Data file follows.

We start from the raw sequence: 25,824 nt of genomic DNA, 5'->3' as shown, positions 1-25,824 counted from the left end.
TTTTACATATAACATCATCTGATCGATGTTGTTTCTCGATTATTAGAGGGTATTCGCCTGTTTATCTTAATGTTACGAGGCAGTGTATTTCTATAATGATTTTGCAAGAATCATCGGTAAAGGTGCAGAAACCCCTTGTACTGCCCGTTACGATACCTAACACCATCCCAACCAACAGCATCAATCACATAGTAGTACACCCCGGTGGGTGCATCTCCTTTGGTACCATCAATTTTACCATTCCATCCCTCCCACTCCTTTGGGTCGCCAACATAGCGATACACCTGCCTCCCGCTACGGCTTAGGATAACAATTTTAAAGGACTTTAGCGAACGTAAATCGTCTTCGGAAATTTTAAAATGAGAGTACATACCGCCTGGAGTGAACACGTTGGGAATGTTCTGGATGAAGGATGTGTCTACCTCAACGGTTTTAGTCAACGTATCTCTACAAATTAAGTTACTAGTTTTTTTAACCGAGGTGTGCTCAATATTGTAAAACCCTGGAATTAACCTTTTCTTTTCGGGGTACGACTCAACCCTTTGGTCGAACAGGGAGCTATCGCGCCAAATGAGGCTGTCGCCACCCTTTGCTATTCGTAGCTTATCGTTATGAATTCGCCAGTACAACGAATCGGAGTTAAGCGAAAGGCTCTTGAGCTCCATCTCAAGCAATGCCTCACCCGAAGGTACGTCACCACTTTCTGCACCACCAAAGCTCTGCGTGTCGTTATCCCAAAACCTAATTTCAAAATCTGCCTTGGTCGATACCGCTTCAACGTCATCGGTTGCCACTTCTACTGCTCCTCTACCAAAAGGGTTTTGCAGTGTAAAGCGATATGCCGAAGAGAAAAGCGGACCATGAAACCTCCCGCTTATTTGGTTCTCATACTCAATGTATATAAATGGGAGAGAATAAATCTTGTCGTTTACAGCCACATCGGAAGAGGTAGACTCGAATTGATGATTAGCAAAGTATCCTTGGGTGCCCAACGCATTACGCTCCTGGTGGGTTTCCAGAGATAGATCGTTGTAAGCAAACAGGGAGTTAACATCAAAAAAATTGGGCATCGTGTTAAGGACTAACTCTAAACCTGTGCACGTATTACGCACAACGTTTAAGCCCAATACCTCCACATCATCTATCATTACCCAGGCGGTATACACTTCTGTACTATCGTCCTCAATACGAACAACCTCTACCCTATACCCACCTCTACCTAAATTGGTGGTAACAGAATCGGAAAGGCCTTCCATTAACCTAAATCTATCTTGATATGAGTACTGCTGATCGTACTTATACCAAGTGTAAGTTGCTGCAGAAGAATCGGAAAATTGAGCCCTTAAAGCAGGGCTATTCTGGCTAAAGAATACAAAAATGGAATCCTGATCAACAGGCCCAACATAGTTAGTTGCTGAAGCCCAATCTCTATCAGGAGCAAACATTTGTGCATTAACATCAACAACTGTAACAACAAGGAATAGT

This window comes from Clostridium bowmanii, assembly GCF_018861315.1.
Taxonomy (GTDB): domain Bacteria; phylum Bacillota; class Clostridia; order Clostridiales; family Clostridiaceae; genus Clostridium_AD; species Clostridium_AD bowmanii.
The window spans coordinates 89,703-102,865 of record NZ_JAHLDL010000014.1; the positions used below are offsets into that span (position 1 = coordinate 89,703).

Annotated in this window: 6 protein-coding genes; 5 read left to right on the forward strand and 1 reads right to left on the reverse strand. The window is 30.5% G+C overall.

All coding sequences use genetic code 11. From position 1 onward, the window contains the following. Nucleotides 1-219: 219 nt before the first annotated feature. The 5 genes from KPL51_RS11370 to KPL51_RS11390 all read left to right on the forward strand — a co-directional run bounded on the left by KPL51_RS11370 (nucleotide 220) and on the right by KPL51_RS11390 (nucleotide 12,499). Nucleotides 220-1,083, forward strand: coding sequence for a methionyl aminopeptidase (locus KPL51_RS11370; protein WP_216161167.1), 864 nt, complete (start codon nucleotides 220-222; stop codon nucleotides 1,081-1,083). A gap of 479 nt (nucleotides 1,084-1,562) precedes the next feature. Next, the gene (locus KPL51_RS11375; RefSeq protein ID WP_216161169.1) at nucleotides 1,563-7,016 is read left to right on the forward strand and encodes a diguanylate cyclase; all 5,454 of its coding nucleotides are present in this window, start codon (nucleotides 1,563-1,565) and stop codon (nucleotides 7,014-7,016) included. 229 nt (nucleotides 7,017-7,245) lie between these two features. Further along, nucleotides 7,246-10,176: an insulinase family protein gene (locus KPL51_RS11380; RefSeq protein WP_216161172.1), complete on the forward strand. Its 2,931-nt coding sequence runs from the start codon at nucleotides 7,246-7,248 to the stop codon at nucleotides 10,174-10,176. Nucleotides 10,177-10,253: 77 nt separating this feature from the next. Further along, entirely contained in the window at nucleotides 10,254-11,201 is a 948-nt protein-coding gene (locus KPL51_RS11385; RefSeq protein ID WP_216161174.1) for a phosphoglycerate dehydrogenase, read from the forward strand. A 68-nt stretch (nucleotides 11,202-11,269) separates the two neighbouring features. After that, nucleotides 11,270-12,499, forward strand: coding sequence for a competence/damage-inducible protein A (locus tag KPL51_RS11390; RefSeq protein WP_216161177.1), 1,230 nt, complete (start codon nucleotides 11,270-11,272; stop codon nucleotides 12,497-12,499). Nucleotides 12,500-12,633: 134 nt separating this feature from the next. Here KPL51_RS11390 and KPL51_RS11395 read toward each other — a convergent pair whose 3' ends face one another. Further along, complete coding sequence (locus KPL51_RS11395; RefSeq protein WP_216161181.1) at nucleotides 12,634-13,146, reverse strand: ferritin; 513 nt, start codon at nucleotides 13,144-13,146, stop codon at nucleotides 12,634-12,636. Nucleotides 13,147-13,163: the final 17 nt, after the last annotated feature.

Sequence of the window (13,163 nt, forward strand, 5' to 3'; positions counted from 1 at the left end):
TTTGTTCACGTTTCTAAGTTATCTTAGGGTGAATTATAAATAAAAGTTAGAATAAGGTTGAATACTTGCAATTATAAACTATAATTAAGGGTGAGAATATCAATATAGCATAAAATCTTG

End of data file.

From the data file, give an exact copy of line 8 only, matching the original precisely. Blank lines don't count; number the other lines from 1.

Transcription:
Sequence of the window (13,163 nt, forward strand, 5' to 3'; positions counted from 1 at the left end):